The waiting is the worst. I don’t think there is anyone who would challenge me on that. I get flashbacks to my own cancer diagnosis from 10 years ago. One test slowly crawled to another and you are in the waiting room of your life, imagining that the disease will have spread over your entire body before you have even got to the stage of pre-op. I was about six to eight weeks from diagnosis to surgery and I very nearly lost my mind.
I’m sure we are not alone in our current frustrating situation, nor our now compounding stack of medical bills that promises to grow exponentially over the coming days. I haven’t been in this situation for a while and, I’m remembering now, it’s a frightening and lonely place to be. Fresh on receipt of a near $8,000 — our cost after insurance — emergency visit with husband who is not eligible for unemployment nor disability, being one of the nation’s self-employed; we are swiftly reminded of the need for the rainy day fund, the back-up plan, the blank-blank can and does happen in the blink of an eye.
In my case, going back the 10 years, we were lucky we had things to sell to be able to manage this enormous surprise that hit us like a freight train with my diagnosis and my multi-hospitalizations thereafter. We sold both of our investment properties, our beautiful VW cherry classic ’56 Bug and our super classic ’63 VW split window bus. We had nothing more to sell but our house after that and we were still in debt with medical bills for many years after. Fortunately, and thanks to family generosity, we were able to keep our beloved roof over our heads. But honestly, an unfortunate encounter with illness can push you to that financial cliff over which you could lose absolutely everything — because you get sick? I think there is something wrong with a system that finds that acceptable.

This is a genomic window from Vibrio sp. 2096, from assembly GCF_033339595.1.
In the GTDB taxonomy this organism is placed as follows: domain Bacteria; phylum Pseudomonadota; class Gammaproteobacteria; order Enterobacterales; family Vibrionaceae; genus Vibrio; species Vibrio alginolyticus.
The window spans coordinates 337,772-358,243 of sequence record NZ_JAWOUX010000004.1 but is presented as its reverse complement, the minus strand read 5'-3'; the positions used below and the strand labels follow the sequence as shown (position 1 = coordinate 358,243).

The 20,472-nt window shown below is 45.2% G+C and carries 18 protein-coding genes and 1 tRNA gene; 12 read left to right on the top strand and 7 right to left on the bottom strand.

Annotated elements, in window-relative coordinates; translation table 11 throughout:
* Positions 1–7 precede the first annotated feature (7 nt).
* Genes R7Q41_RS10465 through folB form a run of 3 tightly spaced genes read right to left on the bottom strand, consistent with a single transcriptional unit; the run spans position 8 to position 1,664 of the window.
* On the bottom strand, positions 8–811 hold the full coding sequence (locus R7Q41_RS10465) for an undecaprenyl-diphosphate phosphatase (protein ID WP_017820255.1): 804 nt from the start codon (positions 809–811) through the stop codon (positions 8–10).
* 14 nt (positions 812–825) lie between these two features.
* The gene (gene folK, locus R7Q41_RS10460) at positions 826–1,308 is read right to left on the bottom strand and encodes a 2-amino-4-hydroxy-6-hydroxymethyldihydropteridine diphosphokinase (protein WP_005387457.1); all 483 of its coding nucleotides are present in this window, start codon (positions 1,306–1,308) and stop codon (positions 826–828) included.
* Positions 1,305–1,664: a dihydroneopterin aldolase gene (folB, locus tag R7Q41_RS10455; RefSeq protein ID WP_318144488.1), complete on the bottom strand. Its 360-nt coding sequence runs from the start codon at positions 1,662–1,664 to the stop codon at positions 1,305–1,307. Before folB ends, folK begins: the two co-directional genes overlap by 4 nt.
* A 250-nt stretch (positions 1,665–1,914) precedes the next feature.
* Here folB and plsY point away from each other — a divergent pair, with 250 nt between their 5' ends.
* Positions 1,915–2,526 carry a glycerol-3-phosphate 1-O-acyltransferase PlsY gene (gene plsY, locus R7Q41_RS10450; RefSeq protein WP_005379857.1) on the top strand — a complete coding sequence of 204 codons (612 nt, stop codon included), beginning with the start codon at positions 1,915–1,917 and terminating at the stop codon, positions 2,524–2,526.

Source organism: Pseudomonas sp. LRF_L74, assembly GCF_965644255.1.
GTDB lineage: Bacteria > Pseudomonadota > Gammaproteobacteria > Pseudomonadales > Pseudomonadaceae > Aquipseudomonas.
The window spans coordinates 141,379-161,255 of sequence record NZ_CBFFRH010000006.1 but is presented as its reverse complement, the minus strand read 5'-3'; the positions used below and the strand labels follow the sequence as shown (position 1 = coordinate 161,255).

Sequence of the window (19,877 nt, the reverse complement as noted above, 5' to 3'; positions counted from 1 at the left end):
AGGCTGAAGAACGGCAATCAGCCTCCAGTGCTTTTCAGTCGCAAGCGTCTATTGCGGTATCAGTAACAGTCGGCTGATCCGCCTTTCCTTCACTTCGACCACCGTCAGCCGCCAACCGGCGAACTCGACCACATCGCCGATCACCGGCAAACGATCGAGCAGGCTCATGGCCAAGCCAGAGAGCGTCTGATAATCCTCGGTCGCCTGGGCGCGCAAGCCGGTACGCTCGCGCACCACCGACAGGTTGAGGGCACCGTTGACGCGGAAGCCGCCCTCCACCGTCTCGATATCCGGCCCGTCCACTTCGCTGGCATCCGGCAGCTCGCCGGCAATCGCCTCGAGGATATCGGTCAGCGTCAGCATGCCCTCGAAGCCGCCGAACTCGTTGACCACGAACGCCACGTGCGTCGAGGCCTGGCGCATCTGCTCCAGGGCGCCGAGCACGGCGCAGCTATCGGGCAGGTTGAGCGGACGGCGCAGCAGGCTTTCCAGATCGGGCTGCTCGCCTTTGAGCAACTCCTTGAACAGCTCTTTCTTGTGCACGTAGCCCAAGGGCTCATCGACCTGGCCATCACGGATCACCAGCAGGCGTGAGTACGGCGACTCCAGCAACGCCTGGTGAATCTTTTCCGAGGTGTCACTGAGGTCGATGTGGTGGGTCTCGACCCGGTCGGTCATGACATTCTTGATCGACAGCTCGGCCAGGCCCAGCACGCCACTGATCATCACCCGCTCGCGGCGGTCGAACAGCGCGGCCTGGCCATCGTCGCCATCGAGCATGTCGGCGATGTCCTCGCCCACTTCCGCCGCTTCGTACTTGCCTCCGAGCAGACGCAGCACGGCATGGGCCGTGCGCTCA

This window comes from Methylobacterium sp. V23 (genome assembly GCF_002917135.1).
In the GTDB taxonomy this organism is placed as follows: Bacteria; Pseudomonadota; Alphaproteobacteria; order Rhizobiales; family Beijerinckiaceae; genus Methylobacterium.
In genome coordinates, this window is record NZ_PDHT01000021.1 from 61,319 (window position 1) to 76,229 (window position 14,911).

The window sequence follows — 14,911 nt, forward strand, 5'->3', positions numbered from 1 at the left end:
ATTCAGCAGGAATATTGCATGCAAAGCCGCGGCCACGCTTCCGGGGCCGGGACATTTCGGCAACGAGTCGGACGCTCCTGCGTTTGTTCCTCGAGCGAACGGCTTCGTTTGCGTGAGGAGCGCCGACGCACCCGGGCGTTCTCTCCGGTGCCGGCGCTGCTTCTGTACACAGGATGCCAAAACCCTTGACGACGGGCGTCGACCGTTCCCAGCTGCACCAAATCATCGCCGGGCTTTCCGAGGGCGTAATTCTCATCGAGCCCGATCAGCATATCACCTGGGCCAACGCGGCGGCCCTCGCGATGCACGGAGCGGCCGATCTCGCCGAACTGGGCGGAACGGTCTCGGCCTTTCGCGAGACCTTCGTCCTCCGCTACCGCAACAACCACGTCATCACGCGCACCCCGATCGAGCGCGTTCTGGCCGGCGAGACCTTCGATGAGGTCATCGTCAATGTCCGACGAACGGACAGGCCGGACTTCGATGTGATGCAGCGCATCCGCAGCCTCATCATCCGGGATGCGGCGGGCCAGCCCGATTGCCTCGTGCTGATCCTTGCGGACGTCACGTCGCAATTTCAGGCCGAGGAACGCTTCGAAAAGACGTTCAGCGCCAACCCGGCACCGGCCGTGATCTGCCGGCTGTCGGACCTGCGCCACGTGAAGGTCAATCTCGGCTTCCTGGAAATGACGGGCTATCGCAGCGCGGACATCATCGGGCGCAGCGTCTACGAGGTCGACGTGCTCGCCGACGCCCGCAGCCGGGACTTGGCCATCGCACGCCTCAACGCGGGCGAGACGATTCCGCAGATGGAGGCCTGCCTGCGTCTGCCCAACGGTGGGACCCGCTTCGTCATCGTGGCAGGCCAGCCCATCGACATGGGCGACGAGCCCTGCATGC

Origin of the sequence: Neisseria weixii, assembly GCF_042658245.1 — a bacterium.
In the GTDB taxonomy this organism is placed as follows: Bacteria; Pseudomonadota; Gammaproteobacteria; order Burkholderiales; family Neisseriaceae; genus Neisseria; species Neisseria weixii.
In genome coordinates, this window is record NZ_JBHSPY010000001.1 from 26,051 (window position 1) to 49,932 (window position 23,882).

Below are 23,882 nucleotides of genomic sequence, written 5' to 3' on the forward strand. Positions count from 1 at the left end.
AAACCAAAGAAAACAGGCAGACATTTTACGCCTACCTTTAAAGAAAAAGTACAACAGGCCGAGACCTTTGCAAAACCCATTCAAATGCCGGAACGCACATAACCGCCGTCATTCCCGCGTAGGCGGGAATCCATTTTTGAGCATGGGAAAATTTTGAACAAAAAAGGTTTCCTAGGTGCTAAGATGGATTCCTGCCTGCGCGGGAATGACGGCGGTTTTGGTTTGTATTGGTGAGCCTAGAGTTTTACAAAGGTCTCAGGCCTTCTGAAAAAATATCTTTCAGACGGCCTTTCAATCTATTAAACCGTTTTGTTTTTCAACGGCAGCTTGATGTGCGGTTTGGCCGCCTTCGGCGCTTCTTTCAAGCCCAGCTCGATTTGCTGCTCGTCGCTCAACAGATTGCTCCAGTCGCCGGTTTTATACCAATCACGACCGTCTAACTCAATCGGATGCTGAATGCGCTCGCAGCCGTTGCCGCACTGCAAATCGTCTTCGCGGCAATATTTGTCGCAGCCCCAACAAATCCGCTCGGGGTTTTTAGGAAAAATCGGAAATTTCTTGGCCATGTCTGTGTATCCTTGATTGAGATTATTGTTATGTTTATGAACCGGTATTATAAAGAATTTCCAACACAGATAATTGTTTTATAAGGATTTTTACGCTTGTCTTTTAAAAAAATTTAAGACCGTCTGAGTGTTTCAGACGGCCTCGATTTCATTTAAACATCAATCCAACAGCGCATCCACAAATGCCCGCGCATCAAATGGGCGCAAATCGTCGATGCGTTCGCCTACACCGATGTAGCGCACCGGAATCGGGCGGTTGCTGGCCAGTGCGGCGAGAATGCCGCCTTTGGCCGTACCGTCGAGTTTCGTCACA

We pay insurance to a company. We have a choice of plan, but no choice of company. Shouldn’t there be a selection of companies, some competition in the health insurance marketplace? Why isn’t there any competition? Are the health insurance lobbyists for that particular carrier so deeply in the pockets of who knows who, that no one questions how this is an equitable situation for the insurance buying public.
Years ago, when I worked for a Fortune 500 company and was blessed with the most amazing insurance package I never appreciated, I paid my small contribution to the insurance and received superb care. The birth of my child, for instance, a C-section with complications, only cost me $500 and I do believe that to be a little low from where I’m currently standing; but I think things have got sorely out of whack in our current situation. Where’s the competition? Where’s the gatekeeper for these preposterous bills that regular people can never pay?
Civilized countries across the world manage a health-insurance-for-all situation. Why can’t we? The folks who can pay some should pay some. I don’t think anyone would argue about that. But, United States style, being forced into a corner when somebody has a heart problem that requires multiple tests and likely procedures, with unaffordable medical bills the result? I see now how people lose everything through medical misfortune. We nearly did 10 years ago, and we still might this time around. We don’t have anything much left to sell, but isn’t that a sad reflection on honest working folk who encounter hard times? We are not young; we have no more investment properties or classic cars to sell. We are just working people who are down on our luck and this misadventure could break us all over again.